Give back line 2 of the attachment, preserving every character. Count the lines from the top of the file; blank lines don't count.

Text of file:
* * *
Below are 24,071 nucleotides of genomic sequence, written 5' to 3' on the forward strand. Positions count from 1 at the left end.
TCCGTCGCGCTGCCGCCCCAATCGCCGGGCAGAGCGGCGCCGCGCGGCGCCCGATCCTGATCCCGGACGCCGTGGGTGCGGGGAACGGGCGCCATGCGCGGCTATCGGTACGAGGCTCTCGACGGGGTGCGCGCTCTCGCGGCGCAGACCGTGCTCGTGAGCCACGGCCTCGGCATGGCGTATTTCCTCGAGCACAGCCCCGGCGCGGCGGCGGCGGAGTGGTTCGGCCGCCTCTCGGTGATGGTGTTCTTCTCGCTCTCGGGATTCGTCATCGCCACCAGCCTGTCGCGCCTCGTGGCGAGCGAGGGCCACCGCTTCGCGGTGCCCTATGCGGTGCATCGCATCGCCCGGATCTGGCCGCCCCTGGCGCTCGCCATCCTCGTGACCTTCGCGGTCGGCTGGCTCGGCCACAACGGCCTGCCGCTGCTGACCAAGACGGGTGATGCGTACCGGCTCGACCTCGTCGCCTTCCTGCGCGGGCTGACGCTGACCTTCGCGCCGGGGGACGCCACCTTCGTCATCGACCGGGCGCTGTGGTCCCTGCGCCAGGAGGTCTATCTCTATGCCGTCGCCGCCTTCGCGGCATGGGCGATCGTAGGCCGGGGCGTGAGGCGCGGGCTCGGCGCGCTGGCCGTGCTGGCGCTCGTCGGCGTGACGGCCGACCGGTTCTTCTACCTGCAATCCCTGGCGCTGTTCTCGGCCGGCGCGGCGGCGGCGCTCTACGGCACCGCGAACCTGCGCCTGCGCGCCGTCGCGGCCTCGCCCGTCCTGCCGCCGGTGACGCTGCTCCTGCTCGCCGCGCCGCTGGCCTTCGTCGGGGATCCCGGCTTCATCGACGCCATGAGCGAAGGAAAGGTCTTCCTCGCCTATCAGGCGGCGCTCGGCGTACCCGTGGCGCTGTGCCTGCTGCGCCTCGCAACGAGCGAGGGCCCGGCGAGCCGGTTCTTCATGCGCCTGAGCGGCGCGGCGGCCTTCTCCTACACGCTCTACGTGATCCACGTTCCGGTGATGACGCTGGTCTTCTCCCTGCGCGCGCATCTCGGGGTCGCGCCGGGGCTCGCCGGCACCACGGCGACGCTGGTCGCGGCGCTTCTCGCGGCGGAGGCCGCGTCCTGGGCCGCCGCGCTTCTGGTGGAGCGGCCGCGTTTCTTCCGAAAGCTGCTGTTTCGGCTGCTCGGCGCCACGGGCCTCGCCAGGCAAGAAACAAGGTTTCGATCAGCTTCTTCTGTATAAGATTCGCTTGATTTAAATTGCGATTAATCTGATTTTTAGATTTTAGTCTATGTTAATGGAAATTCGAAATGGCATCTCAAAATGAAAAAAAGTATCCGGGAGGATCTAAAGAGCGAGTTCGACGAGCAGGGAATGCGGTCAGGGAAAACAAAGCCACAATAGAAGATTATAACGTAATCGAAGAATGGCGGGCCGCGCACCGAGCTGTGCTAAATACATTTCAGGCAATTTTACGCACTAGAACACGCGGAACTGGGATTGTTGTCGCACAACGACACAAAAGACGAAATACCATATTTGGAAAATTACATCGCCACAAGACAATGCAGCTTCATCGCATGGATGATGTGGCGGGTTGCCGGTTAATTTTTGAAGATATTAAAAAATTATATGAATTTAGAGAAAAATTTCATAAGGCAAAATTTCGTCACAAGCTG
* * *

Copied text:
TCCGTCGCGCTGCCGCCCCAATCGCCGGGCAGAGCGGCGCCGCGCGGCGCCCGATCCTGATCCCGGACGCCGTGGGTGCGGGGAACGGGCGCCATGCGCGGCTATCGGTACGAGGCTCTCGACGGGGTGCGCGCTCTCGCGGCGCAGACCGTGCTCGTGAGCCACGGCCTCGGCATGGCGTATTTCCTCGAGCACAGCCCCGGCGCGGCGGCGGCGGAGTGGTTCGGCCGCCTCTCGGTGATGGTGTTCTTCTCGCTCTCGGGATTCGTCATCGCCACCAGCCTGTCGCGCCTCGTGGCGAGCGAGGGCCACCGCTTCGCGGTGCCCTATGCGGTGCATCGCATCGCCCGGATCTGGCCGCCCCTGGCGCTCGCCATCCTCGTGACCTTCGCGGTCGGCTGGCTCGGCCACAACGGCCTGCCGCTGCTGACCAAGACGGGTGATGCGTACCGGCTCGACCTCGTCGCCTTCCTGCGCGGGCTGACGCTGACCTTCGCGCCGGGGGACGCCACCTTCGTCATCGACCGGGCGCTGTGGTCCCTGCGCCAGGAGGTCTATCTCTATGCCGTCGCCGCCTTCGCGGCATGGGCGATCGTAGGCCGGGGCGTGAGGCGCGGGCTCGGCGCGCTGGCCGTGCTGGCGCTCGTCGGCGTGACGGCCGACCGGTTCTTCTACCTGCAATCCCTGGCGCTGTTCTCGGCCGGCGCGGCGGCGGCGCTCTACGGCACCGCGAACCTGCGCCTGCGCGCCGTCGCGGCCTCGCCCGTCCTGCCGCCGGTGACGCTGCTCCTGCTCGCCGCGCCGCTGGCCTTCGTCGGGGATCCCGGCTTCATCGACGCCATGAGCGAAGGAAAGGTCTTCCTCGCCTATCAGGCGGCGCTCGGCGTACCCGTGGCGCTGTGCCTGCTGCGCCTCGCAACGAGCGAGGGCCCGGCGAGCCGGTTCTTCATGCGCCTGAGCGGCGCGGCGGCCTTCTCCTACACGCTCTACGTGATCCACGTTCCGGTGATGACGCTGGTCTTCTCCCTGCGCGCGCATCTCGGGGTCGCGCCGGGGCTCGCCGGCACCACGGCGACGCTGGTCGCGGCGCTTCTCGCGGCGGAGGCCGCGTCCTGGGCCGCCGCGCTTCTGGTGGAGCGGCCGCGTTTCTTCCGAAAGCTGCTGTTTCGGCTGCTCGGCGCCACGGGCCTCGCCAGGCAAGAAACAAGGTTTCGATCAGCTTCTTCTGTATAAGATTCGCTTGATTTAAATTGCGATTAATCTGATTTTTAGATTTTAGTCTATGTTAATGGAAATTCGAAATGGCATCTCAAAATGAAAAAAAGTATCCGGGAGGATCTAAAGAGCGAGTTCGACGAGCAGGGAATGCGGTCAGGGAAAACAAAGCCACAATAGAAGATTATAACGTAATCGAAGAATGGCGGGCCGCGCACCGAGCTGTGCTAAATACATTTCAGGCAATTTTACGCACTAGAACACGCGGAACTGGGATTGTTGTCGCACAACGACACAAAAGACGAAATACCATATTTGGAAAATTACATCGCCACAAGACAATGCAGCTTCATCGCATGGATGATGTGGCGGGTTGCCGGTTAATTTTTGAAGATATTAAAAAATTATATGAATTTAGAGAAAAATTTCATAAGGCAAAATTTCGTCACAAGCTG